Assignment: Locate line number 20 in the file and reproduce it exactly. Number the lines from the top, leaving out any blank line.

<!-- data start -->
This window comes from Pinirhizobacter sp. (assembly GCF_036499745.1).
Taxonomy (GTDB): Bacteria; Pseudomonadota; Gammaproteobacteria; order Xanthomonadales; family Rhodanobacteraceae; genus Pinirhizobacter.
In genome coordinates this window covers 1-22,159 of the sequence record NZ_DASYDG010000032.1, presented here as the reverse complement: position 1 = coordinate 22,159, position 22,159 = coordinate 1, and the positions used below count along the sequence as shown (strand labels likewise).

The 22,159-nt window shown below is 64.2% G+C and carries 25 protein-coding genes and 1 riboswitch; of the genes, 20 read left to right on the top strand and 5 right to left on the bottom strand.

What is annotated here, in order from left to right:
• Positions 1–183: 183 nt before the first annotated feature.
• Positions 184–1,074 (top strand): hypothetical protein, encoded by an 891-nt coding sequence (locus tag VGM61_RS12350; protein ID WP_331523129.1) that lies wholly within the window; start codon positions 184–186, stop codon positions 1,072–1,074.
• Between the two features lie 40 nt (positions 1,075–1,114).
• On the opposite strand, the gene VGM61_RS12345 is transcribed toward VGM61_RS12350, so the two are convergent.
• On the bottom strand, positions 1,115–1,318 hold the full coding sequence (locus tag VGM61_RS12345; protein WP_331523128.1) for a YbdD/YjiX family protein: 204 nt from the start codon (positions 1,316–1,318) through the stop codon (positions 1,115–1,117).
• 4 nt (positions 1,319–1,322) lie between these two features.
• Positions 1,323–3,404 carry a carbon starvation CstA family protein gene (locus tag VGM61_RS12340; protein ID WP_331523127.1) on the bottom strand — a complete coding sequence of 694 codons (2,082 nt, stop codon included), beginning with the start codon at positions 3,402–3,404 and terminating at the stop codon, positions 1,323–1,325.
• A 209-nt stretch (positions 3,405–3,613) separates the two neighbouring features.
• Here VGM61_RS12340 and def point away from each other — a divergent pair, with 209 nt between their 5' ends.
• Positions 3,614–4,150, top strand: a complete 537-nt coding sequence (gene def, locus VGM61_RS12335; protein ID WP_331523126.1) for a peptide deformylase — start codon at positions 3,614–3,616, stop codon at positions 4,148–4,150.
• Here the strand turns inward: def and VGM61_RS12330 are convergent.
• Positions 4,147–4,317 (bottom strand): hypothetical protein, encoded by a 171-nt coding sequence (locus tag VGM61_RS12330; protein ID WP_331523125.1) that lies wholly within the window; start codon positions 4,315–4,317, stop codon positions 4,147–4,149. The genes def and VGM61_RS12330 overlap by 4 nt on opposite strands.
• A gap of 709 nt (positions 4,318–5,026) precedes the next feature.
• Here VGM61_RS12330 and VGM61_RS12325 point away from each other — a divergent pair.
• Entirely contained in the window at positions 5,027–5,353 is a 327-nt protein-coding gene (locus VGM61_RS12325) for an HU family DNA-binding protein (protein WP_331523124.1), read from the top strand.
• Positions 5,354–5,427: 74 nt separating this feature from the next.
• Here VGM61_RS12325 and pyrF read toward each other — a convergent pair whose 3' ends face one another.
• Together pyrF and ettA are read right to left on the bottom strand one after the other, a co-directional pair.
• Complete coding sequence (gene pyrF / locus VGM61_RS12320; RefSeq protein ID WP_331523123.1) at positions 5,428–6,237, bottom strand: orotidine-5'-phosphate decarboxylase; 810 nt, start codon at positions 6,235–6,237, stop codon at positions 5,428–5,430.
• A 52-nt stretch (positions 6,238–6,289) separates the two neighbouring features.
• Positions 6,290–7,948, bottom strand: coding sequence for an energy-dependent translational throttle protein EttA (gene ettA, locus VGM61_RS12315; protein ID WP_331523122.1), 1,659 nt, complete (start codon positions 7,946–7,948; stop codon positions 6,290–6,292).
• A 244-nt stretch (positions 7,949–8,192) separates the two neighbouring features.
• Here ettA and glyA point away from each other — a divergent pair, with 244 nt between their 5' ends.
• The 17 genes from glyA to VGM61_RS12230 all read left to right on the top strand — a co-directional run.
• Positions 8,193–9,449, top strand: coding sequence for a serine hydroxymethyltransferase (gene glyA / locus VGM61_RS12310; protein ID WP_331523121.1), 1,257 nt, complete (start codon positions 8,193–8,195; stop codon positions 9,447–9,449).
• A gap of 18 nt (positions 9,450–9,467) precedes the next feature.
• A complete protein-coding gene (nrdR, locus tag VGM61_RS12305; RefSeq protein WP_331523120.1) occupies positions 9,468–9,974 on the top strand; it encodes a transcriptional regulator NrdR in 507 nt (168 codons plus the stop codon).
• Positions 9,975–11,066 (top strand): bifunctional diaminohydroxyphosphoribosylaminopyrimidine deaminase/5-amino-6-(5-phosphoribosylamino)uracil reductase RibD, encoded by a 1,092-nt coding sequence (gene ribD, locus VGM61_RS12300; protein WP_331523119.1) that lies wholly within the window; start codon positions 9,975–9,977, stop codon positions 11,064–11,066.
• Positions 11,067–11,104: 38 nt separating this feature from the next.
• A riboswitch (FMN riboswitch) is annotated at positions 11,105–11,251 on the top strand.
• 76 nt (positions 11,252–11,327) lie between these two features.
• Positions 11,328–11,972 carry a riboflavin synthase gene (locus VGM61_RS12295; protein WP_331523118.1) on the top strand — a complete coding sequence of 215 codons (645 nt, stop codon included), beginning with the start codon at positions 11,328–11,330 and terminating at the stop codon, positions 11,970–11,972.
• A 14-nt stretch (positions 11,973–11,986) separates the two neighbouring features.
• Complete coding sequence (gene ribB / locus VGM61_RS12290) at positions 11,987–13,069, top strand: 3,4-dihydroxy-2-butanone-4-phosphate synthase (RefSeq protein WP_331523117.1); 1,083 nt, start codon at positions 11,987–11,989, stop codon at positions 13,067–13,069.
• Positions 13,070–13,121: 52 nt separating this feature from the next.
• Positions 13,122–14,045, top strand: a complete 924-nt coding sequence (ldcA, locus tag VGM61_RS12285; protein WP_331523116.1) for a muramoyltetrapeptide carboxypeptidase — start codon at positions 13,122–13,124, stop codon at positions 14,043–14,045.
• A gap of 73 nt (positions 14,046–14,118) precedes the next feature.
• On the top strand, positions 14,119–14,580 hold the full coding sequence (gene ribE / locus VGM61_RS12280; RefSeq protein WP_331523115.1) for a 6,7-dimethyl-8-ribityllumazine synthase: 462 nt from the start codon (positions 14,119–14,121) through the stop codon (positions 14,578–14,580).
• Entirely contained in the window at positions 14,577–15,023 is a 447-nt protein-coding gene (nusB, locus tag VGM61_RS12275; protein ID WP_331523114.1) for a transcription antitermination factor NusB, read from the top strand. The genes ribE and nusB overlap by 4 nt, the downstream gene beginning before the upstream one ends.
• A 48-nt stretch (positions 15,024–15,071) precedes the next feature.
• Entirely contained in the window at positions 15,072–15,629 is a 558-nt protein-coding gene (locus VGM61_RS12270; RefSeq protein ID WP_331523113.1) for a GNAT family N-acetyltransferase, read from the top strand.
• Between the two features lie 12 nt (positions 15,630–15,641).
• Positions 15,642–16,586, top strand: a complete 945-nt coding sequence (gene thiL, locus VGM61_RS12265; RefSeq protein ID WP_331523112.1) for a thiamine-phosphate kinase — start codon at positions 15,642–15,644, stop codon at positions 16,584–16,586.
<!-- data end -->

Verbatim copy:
• Entirely contained in the window at positions 5,027–5,353 is a 327-nt protein-coding gene (locus VGM61_RS12325) for an HU family DNA-binding protein (protein WP_331523124.1), read from the top strand.